First Alert Delivers Home Safety Guidance And Support
To help ensure the highest level of protection, the NFPA recommends installing alarms on every level of the home, inside every bedroom and outside each sleeping area. Even if you have smoke and CO alarms in your home, you and your family may not be sufficiently protected if you don't have enough devices throughout your entire home.
"In a time where so many Americans are home, we are reminding them to enhance their home's safety by having working alarms on every level, and in every bedroom," said
In addition to installing alarms, proper alarm placement, regular maintenance and replacement is essential to protecting your family and your home. Even though testing your alarms is as simple as pressing a button and waiting for the beep, a First Alert survey showed that more than 60% of consumers do not test their smoke and CO alarms monthly**. Test alarms regularly, change the batteries every six months if battery-powered and be sure all alarms have a battery backup if hardwired, for protection during a power outage. To eliminate battery replacements for a decade, upgrade to 10-year sealed battery alarms to make battery replacements a thing of the past. Also, if you can't remember the last time you installed an alarm, chances are, it's time to replace it. Alarms are on duty 24/7 and need to be replaced at least every 10 years.
While many homeowners know the importance of protecting their home from the threats of smoke and fire, studies show that fewer households are equipped with CO alarms. CO is responsible for an average of 450 deaths each year, CO is an invisible, odorless gas that is impossible to detect without an alarm. For ultimate home safety, install combination alarms for 2-in-1 protection, such as the First Alert Combination Smoke and CO Alarm with a 10-year sealed battery for long-lasting protection.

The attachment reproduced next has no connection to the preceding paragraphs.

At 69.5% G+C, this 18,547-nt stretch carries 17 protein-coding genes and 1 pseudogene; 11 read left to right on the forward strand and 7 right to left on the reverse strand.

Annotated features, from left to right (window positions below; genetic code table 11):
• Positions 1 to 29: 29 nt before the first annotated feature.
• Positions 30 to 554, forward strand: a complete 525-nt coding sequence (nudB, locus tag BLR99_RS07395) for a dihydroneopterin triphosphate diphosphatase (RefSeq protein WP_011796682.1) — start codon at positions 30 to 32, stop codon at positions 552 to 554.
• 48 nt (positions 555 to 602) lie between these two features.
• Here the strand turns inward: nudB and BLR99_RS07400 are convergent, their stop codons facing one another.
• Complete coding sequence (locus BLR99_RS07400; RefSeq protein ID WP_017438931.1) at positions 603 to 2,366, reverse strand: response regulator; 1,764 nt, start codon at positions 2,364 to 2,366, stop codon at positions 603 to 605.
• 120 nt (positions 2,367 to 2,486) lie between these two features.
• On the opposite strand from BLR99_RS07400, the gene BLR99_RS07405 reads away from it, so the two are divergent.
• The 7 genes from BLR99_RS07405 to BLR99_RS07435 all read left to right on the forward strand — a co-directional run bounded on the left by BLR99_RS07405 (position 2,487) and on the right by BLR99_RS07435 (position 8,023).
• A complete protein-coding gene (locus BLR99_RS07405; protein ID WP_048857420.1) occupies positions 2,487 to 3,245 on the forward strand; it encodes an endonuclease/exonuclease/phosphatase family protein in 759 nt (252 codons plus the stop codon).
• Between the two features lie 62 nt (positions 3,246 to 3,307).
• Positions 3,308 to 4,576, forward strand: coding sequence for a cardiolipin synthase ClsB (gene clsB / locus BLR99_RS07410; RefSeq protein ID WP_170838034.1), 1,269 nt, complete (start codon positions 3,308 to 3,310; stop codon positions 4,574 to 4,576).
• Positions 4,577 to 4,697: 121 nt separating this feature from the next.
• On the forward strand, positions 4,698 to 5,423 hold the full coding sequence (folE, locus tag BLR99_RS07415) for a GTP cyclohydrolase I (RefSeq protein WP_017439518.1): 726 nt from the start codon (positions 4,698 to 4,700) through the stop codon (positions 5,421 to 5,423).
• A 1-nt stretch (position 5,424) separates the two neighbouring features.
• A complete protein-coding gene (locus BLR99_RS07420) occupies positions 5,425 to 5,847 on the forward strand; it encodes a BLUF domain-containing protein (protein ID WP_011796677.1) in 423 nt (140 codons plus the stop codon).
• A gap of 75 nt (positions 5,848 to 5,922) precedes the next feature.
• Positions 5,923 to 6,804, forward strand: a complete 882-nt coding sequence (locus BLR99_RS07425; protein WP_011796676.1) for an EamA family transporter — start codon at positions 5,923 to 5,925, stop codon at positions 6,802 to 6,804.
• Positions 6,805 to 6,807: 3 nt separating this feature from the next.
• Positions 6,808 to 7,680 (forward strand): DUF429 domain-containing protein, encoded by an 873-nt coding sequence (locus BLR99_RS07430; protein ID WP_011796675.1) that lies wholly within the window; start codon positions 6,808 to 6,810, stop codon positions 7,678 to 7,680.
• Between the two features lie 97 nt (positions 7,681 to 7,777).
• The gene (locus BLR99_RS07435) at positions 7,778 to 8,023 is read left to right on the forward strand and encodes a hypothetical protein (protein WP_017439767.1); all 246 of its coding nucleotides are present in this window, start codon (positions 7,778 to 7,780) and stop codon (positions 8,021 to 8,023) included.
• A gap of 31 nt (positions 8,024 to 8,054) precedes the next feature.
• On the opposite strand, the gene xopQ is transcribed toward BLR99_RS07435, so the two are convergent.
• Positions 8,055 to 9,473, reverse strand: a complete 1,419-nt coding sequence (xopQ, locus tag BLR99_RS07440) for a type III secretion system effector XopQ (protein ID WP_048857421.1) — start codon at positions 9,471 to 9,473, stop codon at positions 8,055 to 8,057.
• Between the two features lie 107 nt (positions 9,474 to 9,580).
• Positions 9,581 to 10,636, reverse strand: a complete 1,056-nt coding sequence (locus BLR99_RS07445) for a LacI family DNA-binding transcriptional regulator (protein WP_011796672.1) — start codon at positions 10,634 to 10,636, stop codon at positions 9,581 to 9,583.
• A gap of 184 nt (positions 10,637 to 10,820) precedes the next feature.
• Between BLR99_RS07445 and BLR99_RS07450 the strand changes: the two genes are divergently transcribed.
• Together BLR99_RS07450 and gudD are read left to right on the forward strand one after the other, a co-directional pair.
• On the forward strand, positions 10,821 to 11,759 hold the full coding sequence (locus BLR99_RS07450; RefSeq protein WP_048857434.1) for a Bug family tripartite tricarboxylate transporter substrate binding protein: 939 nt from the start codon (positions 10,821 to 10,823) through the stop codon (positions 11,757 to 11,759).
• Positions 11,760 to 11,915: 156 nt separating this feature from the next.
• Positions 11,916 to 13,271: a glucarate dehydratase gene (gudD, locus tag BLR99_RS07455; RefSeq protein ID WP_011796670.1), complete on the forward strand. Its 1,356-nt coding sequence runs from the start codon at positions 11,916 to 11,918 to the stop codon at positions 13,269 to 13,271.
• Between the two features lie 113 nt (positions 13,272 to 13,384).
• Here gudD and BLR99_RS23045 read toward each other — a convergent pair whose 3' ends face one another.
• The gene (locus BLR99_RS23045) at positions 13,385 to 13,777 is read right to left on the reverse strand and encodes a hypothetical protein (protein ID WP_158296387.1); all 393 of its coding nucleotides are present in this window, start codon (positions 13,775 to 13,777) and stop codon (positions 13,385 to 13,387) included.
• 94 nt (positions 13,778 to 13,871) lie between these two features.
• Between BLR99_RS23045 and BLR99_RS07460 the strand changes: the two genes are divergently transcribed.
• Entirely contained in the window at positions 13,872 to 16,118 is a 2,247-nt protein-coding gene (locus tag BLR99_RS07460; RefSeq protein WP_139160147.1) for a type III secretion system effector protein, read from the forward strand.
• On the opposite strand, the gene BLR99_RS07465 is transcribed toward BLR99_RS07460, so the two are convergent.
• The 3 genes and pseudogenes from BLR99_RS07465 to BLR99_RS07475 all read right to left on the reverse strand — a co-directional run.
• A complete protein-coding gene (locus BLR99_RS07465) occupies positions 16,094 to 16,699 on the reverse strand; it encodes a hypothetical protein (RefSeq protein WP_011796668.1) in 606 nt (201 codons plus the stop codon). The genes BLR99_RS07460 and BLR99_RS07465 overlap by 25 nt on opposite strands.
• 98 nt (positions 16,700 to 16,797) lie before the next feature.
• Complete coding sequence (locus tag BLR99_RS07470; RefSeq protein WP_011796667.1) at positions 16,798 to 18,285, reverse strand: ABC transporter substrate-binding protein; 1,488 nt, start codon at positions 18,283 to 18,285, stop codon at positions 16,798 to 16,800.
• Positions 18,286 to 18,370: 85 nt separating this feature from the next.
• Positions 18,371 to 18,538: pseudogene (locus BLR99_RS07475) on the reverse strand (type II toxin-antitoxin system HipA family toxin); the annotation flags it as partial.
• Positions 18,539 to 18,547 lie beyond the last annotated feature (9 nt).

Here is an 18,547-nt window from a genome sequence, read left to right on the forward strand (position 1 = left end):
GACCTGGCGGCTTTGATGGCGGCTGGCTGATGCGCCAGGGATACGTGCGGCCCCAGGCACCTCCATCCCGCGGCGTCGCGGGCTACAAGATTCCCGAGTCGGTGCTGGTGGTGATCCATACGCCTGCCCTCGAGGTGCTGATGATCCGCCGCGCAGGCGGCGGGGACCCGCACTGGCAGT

Beyond alarms, having fire extinguishers – and knowing how to use them – is an important part of maintaining a safe home for you and your family. According to the NFPA, the number one cause of home fires in
"With more people cooking we expect to see a rise in cooking fires, similar to what is experienced during the winter holiday period. Fire extinguishers are an integral part of a home safety plan and should be within reach of the kitchen area," added Wey.
Having an escape plan is also important. According to the NFPA, only 32% of American households have actually developed and practiced an emergency escape plan. Involve everyone in your household when developing an emergency escape plan. Identify two exits out of each room, including windows and doors, and set a dedicated meeting spot outside. Once outside, stay outside and call 911. Be sure to practice your escape plan with the entire family at least twice a year.
To learn more about how to keep your family and home safe, visit www.FirstAlert.com/BeReady.
**First Alert Fire Prevention Research Report,
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SOURCE First Alert